In Pakistan, most criminal cases are filed by victims or their families, rather than by the state. That means, for many crimes, they have the right to drop the charges by stating they forgive the suspects "in the name of God". In fact, lawyers say the real reason is normally that they are paid off.
Tayyaba's case did go to court. Maheen Zafar was accused of assault, and her husband, Judge Raja Khurram Ali, was accused of cruelty to a child.
Tayyaba's father, with the help of his lawyer, tried to have the case dropped. But on this occasion, the Supreme Court overruled his decision, and ordered a trial to take place.
Tayyaba had told officials she had been beaten but her father, Azam, was insistent that the couple employing her couldn't be guilty.
"What she said to us was, 'I fell down the staircase,' not that she was beaten."
He suggested the police "frightened" Tayyaba into accusing the couple. I asked him how he could be so sure the judge and his wife didn't mistreat her?
"They have young children themselves, and when you have young children yourself you can't mistreat other young children."
He denied he was being paid to drop the case, "They have not put any pressure on us. They have never offered us any money nor made any threats."
When Tayyaba came to give evidence in court, she repeated the claim that she had been beaten.
However, under cross examination, she contradicted herself and withdrew the claims.
The court observed that Tayyaba seemed to be answering every question posed by the defence lawyers with a simple "yes sir." One of Tayyaba's carers, who accompanied her to court, told me her hands had gone cold with fear when she saw the defendants.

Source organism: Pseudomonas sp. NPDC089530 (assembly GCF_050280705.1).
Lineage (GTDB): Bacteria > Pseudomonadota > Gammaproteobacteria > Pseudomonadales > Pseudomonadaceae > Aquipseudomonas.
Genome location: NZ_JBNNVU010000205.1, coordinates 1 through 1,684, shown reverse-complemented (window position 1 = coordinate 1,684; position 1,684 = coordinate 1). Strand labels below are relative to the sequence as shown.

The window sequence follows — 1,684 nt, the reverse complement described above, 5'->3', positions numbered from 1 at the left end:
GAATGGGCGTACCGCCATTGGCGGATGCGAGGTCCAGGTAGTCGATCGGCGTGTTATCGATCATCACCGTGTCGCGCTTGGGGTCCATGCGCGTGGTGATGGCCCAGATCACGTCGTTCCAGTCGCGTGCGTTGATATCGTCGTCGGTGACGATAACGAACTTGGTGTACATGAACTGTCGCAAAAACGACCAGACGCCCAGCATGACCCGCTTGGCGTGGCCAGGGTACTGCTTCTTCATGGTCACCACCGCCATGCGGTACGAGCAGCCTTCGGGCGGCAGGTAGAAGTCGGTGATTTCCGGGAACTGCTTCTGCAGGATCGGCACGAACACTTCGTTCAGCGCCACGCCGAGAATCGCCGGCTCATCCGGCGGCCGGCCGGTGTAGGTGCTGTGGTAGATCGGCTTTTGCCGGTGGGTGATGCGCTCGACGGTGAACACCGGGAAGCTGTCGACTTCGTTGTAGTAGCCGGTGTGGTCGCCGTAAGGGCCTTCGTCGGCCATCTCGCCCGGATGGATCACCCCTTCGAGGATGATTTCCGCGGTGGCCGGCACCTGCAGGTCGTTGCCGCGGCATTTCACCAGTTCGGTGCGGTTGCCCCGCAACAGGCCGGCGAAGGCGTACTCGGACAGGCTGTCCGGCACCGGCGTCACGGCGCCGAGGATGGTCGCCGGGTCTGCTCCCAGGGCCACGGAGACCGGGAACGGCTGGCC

Tayyaba's case attracted a lot of media attention.
Child rights activist Qudsia Mehmood told the BBC the publicity helped efforts to close the legal "loophole" that meant children could be hired as domestic servants in Islamabad.
However, the new law only applied to the capital. Ms Mehmood wants other parts of the country to pass similar legislation. Even if that happens, she acknowledges implementing the law is often a challenge.
Many believe that as long as there are poor families willing to send their children to work, and richer families willing to hire them, the problem will continue.
How are child maids recruited?
Some child maids end up working in homes alongside their parents, or find work locally. But others are recruited by agents.
Irshad Bibi and one of her fast-talking recruitment agents, Sidra, agreed to let me accompany them on a trip to a village to find new potential child maids.
Their phones were constantly ringing - apparently clients looking for child maids.
Walking along the dirt roads I asked Sidra if she ever had to convince families their children would be safe?